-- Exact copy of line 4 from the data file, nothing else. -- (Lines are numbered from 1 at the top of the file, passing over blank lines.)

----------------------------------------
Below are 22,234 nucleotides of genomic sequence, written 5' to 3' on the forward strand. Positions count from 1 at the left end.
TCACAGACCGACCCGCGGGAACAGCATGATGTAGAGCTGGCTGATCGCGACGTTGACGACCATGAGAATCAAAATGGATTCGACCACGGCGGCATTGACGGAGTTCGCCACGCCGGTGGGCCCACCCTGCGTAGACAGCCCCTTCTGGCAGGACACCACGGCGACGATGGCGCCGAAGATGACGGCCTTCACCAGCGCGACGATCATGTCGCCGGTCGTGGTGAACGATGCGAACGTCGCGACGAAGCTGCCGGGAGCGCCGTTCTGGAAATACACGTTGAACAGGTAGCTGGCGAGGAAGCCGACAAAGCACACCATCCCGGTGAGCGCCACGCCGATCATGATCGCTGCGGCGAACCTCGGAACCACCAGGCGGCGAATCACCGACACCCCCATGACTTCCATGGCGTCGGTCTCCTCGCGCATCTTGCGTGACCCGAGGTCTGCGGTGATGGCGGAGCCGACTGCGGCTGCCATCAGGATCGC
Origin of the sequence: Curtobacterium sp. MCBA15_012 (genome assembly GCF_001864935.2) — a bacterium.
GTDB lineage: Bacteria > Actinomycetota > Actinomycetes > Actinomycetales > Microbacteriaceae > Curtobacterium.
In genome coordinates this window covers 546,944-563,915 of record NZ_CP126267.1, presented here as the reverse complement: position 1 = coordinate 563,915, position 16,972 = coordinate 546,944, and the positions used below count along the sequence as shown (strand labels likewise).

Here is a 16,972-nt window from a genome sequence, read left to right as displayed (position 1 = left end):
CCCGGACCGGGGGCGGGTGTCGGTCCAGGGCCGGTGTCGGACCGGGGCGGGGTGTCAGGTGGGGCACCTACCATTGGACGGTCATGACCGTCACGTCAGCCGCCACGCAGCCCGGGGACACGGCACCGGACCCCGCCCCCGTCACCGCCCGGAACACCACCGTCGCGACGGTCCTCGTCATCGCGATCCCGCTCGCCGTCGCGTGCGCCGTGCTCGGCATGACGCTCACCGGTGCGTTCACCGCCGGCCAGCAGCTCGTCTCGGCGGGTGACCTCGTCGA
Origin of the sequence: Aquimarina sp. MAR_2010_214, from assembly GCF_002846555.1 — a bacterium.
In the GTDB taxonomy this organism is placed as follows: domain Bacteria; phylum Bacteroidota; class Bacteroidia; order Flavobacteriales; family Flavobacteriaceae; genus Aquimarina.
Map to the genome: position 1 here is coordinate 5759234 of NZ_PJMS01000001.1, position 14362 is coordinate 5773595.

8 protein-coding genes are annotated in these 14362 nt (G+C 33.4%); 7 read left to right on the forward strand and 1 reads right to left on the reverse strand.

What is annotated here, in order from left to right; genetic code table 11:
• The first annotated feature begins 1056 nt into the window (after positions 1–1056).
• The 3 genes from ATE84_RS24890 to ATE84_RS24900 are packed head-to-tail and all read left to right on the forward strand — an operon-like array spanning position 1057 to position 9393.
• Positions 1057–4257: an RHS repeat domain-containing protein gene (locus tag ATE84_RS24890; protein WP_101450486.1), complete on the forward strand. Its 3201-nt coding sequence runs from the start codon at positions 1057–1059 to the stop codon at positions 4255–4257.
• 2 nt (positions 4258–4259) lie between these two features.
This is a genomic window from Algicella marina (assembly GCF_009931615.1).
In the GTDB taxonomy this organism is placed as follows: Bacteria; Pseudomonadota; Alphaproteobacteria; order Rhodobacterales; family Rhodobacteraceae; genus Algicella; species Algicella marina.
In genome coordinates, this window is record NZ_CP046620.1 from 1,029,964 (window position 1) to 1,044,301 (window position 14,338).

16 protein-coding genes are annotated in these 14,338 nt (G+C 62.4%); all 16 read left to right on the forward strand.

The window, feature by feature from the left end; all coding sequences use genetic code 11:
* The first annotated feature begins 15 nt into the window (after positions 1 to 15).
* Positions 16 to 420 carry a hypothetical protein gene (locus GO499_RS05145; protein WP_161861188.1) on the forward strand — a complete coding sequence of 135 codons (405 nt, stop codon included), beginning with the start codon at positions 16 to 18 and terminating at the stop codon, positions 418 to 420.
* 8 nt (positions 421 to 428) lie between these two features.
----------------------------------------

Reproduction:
GTDB lineage: Bacteria > Actinomycetota > Actinomycetes > Actinomycetales > Microbacteriaceae > Curtobacterium.